Marinus Boezem, Frances-Marie Uitti
Cello (Uitti), graphics (Boezem)
Marinus Boezem experiences the weather as a constant sensual adventure: an experience that is familiar yet incomprehensible, no matter how hard we try. Boezem’s weather charts are a means of giving form to this abstraction: the weather at a certain moment in a particular place is represented in lines. The lines make the weather legible, tangible. The drawings also mark our position in time and space.
In this performance the experience and associations that the weather evokes for Boezem are being heard as music. Frances-Marie Uitti, who moved from her native America to Europe in the 1970s, was one of the first cellists to improvise on contemporary art. For Weather Drawings she interpreted the weather forecast on her cello. The idea for this work existed for a long time but was never performed before.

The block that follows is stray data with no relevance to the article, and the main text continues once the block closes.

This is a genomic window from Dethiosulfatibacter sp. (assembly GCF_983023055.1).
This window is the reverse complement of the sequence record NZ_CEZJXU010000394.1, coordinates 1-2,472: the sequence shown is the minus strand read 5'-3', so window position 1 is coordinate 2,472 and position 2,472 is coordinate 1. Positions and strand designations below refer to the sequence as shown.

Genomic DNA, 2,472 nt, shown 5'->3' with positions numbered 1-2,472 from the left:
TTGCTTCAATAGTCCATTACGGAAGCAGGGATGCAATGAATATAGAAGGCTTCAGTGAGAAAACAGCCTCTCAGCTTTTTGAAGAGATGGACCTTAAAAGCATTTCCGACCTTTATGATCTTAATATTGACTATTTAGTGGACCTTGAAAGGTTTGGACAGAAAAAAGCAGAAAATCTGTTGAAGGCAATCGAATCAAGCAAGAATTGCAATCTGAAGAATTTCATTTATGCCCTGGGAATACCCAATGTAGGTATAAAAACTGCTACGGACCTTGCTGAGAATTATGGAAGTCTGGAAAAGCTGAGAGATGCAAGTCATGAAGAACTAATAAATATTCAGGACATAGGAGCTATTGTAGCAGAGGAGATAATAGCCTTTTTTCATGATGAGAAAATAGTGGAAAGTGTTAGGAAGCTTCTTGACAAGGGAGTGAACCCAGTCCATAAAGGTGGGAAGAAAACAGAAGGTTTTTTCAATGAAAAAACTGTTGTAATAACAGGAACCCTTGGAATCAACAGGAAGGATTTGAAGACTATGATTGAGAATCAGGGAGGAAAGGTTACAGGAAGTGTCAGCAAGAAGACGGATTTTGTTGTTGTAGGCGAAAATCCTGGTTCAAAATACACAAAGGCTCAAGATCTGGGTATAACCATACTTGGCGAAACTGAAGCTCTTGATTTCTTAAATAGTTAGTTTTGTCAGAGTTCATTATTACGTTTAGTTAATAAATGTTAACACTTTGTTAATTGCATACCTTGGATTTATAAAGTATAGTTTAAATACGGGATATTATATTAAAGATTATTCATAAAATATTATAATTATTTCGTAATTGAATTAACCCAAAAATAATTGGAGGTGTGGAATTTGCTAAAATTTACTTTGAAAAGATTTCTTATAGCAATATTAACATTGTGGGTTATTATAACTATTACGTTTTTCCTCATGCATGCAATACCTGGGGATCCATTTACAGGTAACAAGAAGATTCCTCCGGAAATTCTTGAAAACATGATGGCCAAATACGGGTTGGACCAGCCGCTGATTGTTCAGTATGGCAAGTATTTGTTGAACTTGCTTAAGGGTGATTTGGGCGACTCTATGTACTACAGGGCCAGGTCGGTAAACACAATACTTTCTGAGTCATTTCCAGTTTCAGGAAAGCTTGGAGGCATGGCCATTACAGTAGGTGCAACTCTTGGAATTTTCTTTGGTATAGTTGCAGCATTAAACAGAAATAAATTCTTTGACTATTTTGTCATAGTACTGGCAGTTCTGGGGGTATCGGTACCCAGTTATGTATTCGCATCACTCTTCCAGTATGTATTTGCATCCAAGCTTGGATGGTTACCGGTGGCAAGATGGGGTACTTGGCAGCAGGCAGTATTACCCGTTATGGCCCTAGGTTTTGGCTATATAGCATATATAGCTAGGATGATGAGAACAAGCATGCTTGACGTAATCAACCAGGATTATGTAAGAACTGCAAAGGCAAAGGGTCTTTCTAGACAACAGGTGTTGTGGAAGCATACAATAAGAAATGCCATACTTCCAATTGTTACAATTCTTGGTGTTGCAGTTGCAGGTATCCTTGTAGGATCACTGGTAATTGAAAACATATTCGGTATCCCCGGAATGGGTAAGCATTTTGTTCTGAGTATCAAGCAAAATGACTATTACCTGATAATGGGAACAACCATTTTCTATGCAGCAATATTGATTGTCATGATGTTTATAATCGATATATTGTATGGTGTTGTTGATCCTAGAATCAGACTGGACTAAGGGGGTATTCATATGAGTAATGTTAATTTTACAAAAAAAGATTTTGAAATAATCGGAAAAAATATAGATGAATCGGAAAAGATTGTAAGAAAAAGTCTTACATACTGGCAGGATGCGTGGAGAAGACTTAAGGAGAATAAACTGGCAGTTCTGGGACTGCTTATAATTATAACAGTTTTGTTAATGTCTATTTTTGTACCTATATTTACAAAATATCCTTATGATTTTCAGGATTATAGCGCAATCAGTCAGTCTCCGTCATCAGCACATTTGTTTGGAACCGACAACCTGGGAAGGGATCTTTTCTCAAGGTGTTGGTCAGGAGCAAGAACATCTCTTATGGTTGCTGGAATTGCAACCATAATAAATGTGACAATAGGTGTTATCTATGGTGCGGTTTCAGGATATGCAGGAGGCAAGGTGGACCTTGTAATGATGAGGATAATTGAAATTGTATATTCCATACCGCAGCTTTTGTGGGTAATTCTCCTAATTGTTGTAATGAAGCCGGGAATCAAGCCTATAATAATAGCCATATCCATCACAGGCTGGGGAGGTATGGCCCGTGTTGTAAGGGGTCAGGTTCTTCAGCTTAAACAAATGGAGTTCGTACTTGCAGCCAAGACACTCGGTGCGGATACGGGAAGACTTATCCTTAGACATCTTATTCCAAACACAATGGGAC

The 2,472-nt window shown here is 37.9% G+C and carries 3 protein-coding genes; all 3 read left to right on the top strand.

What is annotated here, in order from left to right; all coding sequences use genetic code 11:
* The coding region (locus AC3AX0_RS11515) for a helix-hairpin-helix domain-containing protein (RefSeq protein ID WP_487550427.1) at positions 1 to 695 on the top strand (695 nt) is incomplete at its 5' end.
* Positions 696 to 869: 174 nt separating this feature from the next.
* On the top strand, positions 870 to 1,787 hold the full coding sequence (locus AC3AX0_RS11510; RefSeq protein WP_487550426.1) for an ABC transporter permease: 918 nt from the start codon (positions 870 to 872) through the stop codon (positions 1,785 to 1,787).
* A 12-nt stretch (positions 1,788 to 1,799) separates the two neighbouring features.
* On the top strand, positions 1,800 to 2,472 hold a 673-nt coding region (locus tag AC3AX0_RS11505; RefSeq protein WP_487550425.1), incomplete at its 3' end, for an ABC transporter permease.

For contemporary composers a weather chart can be read as a graphic score. It enables them to play the weather and to react to the weather through music.
Contemporary music, in particular the music of the 1960s and 1970s, plays an important part in Boezem’s artistic practice. He feels a kinship with composers such as Louis Andriessen, John Cage, Willem Breuker and Giacinto Scelsi. Frances-Marie Uitti, who as a composer herself belongs with this group, is one of the most important interpreters of Scelsi’s music. Giacinto Scelsi (1905-1988) was a student of Arnold Schoenberg. His music is characterised by restrictive rules, making sparing use of notes and musicians. For him it was not necessary for the work to be performed: the existence of the composition was enough.